Nix Nought Nothing is a fairy tale included in Joseph Jacobs's anthology, English Fairy Tales (1898), but is not in fact "English" in the strict sense, but rather his reworking of the Scottish tale "Nicht Nought Nothing," originally collected by Andrew Lang from an old woman in Morayshire, Scotland.
The story is of Aarne-Thompson folktale type 313, and has numerous cognates, very widely distributed. It also has close similarities to the Greek myth of Jason and Medea.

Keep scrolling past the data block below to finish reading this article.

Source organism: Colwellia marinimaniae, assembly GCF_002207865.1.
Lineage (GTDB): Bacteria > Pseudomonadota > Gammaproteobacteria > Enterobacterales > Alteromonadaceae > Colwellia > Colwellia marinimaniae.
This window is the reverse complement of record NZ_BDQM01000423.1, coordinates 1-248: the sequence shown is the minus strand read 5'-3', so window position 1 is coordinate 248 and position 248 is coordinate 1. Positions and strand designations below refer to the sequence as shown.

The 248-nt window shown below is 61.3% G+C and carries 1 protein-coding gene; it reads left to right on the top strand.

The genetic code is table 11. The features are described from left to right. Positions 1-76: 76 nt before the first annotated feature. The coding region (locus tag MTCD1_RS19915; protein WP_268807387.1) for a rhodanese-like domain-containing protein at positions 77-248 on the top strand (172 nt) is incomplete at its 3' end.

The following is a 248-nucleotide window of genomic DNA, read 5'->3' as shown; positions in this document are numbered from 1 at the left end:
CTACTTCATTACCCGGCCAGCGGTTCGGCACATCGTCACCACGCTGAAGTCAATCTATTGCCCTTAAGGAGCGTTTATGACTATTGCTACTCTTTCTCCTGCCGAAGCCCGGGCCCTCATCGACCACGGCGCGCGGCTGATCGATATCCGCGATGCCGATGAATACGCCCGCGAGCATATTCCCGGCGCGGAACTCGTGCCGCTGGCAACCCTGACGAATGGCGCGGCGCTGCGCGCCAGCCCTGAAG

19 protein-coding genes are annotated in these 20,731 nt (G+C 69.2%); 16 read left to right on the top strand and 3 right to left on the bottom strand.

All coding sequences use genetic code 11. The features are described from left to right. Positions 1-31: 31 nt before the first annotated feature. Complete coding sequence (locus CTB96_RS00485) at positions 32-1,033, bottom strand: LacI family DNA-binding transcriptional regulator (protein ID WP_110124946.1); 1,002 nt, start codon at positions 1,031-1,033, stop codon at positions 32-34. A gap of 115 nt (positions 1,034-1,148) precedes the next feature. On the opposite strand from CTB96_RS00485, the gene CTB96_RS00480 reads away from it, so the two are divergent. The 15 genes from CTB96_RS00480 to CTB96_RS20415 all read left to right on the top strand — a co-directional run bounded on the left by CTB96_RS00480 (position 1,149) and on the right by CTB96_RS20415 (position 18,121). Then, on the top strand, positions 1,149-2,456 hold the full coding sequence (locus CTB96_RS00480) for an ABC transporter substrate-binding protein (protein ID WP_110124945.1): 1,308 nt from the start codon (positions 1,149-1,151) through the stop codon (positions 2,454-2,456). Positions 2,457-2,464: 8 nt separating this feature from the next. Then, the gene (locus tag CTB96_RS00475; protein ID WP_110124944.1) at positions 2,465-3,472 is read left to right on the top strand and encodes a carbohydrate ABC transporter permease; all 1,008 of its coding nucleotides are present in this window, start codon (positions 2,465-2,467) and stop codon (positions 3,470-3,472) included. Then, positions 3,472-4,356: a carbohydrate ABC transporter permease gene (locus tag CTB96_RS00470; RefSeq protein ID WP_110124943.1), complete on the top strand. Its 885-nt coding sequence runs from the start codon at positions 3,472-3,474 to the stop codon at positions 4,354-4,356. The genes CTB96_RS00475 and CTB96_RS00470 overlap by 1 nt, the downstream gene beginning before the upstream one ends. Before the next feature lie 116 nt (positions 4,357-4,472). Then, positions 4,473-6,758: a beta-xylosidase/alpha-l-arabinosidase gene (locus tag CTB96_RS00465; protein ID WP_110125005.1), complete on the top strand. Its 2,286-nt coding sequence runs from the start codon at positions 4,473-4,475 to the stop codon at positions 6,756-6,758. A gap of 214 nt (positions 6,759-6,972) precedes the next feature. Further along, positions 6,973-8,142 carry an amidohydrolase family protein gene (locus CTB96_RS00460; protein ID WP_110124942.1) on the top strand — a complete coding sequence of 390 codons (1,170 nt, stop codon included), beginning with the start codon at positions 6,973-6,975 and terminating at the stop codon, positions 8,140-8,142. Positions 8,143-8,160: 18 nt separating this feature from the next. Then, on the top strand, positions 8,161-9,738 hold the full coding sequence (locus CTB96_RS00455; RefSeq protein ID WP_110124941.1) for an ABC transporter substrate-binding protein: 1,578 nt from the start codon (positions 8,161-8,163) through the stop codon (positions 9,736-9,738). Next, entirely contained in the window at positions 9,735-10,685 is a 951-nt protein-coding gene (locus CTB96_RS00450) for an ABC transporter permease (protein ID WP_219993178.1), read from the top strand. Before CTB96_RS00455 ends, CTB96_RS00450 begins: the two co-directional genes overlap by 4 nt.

Other articles related to "nix nought nothing":
... Lang notes similarity of Nix Nought Nothing with the Greek tale of Jason and Medea ... The sorceress assists in the quest of the Golden Fleece when she "throws behind the mangled remains of her own brother, Apsyrtos" to stop the Colchians in pursuit ...
Famous quotes containing the word nought:
“Oath and anchors equally will drag; nought else abides on fickle earth but unkept promises of joy.”
—Herman Melville (18191891)